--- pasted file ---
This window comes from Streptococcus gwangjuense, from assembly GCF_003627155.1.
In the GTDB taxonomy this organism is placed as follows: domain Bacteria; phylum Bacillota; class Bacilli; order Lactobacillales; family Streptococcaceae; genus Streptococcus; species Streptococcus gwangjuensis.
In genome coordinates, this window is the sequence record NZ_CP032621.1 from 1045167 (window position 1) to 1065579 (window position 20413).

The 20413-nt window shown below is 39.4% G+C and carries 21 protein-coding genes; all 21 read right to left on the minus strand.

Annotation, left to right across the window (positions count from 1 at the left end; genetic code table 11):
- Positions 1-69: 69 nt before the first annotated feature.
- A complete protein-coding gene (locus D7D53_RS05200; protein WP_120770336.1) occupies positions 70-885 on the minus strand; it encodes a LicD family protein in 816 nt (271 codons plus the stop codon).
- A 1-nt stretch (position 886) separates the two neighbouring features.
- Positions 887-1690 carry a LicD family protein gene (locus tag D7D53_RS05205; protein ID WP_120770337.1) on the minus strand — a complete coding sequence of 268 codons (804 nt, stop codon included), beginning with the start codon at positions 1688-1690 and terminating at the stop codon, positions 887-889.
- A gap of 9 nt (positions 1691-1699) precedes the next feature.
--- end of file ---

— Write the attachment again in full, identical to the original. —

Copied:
This window comes from Streptococcus gwangjuense, from assembly GCF_003627155.1.
In the GTDB taxonomy this organism is placed as follows: domain Bacteria; phylum Bacillota; class Bacilli; order Lactobacillales; family Streptococcaceae; genus Streptococcus; species Streptococcus gwangjuensis.
In genome coordinates, this window is the sequence record NZ_CP032621.1 from 1045167 (window position 1) to 1065579 (window position 20413).

The 20413-nt window shown below is 39.4% G+C and carries 21 protein-coding genes; all 21 read right to left on the minus strand.

Annotation, left to right across the window (positions count from 1 at the left end; genetic code table 11):
- Positions 1-69: 69 nt before the first annotated feature.
- A complete protein-coding gene (locus D7D53_RS05200; protein WP_120770336.1) occupies positions 70-885 on the minus strand; it encodes a LicD family protein in 816 nt (271 codons plus the stop codon).
- A 1-nt stretch (position 886) separates the two neighbouring features.
- Positions 887-1690 carry a LicD family protein gene (locus tag D7D53_RS05205; protein ID WP_120770337.1) on the minus strand — a complete coding sequence of 268 codons (804 nt, stop codon included), beginning with the start codon at positions 1688-1690 and terminating at the stop codon, positions 887-889.
- A gap of 9 nt (positions 1691-1699) precedes the next feature.